Americans are prone to overdramatize and overgeneralize. We've done precisely that with our huge dependence on foreign oil. Suddenly, any dependence on foreigners frightens us. They will, we tremble, emulate the oil cartel and subject us to economic and political balckmail.
The latest indicator of this fear comes from the International Trade Commission, which recently urged President Carter to restrict anhydrous ammonia imports from the Soviet Union. The ammonia serves primarily as fertilizer, and the Trade Commission (on a 3-2 vote) found that the imports cause "market disruption" and could create a dangerous dependency on the Soviets "for a vital raw material." From nothing in 1977, Soviet imports may hit 11 per cent of U.S. use by 1981.
Like other peoples, Americans dislike relying on anyone -- especially the Soviets -- for anything. Given our historically high self-sufficiency, it's a new experience.
But the parallel with oil is not the right one, though domestic industries seeking protection -- not just ammonia producers, but steel firms, sugar interests and others -- naturally seize upon it. Such comparisons make two assumptions: first, that foreigners can manipulate supplies and prices; second, that higher imports automatically translate into strategic weakness.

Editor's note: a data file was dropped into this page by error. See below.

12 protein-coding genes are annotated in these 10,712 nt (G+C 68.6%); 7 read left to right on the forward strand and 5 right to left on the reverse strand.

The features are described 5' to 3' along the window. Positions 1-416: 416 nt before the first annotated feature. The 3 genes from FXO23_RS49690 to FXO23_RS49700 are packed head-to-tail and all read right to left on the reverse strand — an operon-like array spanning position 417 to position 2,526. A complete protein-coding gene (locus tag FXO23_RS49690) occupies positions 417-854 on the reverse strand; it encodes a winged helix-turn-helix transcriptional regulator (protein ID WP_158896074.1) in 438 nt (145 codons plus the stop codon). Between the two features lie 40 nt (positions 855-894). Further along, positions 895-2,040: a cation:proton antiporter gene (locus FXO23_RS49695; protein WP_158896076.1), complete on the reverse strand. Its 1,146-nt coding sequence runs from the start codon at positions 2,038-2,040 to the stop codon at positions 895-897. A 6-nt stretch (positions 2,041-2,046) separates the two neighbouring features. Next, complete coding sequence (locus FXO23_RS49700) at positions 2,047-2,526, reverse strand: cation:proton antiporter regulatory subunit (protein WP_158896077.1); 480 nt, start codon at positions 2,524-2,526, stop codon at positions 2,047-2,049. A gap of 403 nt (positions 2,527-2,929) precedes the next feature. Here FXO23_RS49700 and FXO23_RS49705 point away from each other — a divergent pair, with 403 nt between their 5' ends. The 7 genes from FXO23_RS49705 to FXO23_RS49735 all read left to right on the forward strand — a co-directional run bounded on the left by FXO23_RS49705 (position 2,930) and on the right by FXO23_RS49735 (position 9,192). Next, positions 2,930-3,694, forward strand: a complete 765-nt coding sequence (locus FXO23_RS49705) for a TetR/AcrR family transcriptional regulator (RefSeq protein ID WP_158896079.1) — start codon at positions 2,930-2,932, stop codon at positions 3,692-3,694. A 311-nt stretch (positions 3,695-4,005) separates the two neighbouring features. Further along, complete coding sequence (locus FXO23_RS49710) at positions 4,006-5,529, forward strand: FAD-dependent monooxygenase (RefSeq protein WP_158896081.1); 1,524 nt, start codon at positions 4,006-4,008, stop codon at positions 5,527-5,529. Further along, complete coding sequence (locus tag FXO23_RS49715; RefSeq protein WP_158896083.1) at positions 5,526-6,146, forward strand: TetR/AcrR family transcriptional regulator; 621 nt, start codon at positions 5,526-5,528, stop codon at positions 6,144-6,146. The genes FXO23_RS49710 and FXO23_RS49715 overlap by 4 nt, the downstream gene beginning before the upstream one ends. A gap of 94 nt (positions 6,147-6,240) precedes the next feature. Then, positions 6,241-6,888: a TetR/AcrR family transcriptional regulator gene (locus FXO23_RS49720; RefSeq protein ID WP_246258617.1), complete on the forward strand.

Both assumptions are wrong. Oil is clearly of strategic importance, and the Organization of Petroleum Exporting Countries does exert some control, though it's exaggerated. What really sent prices up in 1979 was the Iranian revolution and the resulting drop in oil output.
But, elsewhere, producer control is even more tenuous. There are too many of them to control prices, let alone manipulate supplies for political purposes. The same problem, incidentally, would hamper us in using trade as a political weapon, even in commodities -- such as grain -- where we dominate.
Nor do most imports possess strategic meaning. Being dependent on foreigners for our sugar (about half our supply is already imported) is no more dangerous than being dependent on them for coffee -- something we have endured for years. And, in today's world of multiple suppliers, even steel is not truly a strategic good, with the possible exception of some key alloys. What counts is our ability to capture foreign export markets that are, in part, created by our own payments for imports.
To think we would be better off without this interdependence is a myth, as the fertilizer case shows. Basically, this trade benefits us. The United States is running short of natural gas, the principal raw material for fertilizer; today, natural gas represents about two-thirds of U.S. ammonia production costs -- a proporation that will probably increase. By contrast, the Soviet Union has the world's largest natural gas reserves.
The conversion of gas to ammonia utilizes the world's scarce energy resources more fully and enhances food production by keeping fertilizer supplies ample. These steps represent small, but important, contributions toward improved global economic stability and human welfare.